Los Angeles-based artist Martine Syms (BFA 2007) recently mounted a solo show featuring her debut feature-length film, Incense Sweaters & Ice at the Graham Foundation in Chicago following a string of successful exhibitions in New York and London.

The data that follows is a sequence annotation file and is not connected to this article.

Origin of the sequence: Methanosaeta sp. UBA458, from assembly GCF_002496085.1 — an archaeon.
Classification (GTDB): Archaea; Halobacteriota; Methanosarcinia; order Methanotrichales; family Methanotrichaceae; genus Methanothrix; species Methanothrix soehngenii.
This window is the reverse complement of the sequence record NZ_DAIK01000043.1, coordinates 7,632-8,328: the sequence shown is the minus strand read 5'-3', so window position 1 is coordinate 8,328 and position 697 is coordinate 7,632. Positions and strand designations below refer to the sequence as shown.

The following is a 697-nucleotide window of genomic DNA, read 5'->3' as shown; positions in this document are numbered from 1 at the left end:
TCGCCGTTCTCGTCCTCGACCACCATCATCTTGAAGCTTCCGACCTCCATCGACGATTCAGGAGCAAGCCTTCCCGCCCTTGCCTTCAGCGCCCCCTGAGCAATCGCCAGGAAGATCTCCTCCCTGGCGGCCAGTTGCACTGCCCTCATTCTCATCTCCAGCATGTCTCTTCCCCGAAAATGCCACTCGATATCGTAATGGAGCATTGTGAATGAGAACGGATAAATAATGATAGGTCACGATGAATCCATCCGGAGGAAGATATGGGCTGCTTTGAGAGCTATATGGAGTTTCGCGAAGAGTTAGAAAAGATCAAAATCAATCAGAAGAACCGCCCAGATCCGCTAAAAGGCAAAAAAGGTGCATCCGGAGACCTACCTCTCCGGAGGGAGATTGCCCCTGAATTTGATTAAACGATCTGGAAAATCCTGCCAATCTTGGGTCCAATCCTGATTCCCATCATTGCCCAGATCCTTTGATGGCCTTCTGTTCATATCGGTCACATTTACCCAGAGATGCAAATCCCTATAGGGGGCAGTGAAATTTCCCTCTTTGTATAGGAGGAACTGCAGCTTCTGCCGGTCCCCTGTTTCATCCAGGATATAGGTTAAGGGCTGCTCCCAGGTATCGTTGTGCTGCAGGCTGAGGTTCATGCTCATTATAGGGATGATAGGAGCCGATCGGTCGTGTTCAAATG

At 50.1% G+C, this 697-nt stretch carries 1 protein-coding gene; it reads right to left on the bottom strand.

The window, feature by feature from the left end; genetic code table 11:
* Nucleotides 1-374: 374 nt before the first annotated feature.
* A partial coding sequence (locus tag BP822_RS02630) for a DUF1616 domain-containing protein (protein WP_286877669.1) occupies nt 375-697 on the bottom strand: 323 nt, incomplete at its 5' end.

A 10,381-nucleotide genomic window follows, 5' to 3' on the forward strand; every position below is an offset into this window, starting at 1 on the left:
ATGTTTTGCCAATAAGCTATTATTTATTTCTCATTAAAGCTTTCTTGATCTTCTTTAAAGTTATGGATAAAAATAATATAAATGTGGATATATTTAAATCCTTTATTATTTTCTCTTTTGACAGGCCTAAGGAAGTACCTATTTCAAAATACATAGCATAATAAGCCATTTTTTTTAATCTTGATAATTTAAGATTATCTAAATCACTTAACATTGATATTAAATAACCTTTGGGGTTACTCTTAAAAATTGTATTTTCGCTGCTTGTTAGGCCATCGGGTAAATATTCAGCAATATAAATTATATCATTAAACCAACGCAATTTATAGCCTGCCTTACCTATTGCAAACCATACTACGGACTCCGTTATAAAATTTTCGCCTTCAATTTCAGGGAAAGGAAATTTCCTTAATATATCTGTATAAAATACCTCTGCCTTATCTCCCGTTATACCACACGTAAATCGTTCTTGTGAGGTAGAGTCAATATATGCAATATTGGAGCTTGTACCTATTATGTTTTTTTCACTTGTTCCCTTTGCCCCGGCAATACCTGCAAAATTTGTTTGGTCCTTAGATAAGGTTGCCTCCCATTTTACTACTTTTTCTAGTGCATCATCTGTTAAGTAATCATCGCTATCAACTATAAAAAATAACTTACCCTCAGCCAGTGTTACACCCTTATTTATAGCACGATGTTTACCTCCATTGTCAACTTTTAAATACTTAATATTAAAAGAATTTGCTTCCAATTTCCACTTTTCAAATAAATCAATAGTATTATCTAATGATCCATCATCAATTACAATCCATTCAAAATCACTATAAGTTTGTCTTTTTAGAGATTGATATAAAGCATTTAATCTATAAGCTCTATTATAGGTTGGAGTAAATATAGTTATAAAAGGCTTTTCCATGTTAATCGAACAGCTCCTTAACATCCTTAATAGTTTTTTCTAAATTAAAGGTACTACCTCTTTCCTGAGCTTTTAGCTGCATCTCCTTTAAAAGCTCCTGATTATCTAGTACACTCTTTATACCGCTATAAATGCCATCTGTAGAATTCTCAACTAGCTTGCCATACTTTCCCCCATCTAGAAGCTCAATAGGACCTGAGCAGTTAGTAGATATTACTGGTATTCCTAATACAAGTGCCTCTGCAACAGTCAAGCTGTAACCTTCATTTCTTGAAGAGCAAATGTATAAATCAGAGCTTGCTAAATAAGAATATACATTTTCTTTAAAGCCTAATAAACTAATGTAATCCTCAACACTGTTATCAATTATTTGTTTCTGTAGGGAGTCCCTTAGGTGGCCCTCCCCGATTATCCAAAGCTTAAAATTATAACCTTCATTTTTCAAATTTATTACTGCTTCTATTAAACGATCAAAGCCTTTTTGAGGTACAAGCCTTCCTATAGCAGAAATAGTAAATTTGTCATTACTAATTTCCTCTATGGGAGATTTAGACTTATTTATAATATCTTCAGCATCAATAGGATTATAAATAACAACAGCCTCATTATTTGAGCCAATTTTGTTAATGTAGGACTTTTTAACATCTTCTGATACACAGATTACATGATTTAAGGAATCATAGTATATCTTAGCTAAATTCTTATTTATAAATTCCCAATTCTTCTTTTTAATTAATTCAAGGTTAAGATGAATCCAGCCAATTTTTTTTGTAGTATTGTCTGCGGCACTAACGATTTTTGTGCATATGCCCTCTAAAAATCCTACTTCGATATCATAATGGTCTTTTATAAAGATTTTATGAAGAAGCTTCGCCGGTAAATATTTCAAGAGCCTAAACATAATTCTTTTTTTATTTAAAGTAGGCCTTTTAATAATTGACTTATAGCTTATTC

Syms’ film parallels the Great Migration which saw millions of African Americans leave the rural South for the urban North between 1915 and 1970. Hers is the story of Girl, a young woman in search of opportunity as a nurse in Clarksdale, Mississippi, and Mrs. Queen Esther Bernetta White, an older Black woman who speaks directly to the viewer. The exhibition is on display through January 12 and features purple walls that purposely bring to mind Alice Walker’s The Color Purple. Twelve photographic stills from the film’s production are displayed in the style of classic Black film posters for movies like The Slender Thread and Shaft. Viewers are able to take part in an augmented reality experience where they can access images from Syms’ family archive. Through the use of a handheld camera, GoPro, and smartphone Syms creates the effect of surveillance which speak to the artist’s own anxieties about modern-day surveillance. According to Artnews magazine, Girl is loosely based on Syms’ mother, and Queen Esther is a fusion between the artist’s ultra-poised great-aunt Bernetta and Maxine Powell, the Motown etiquette instructor who trained the label’s talent in techniques for mainstream success.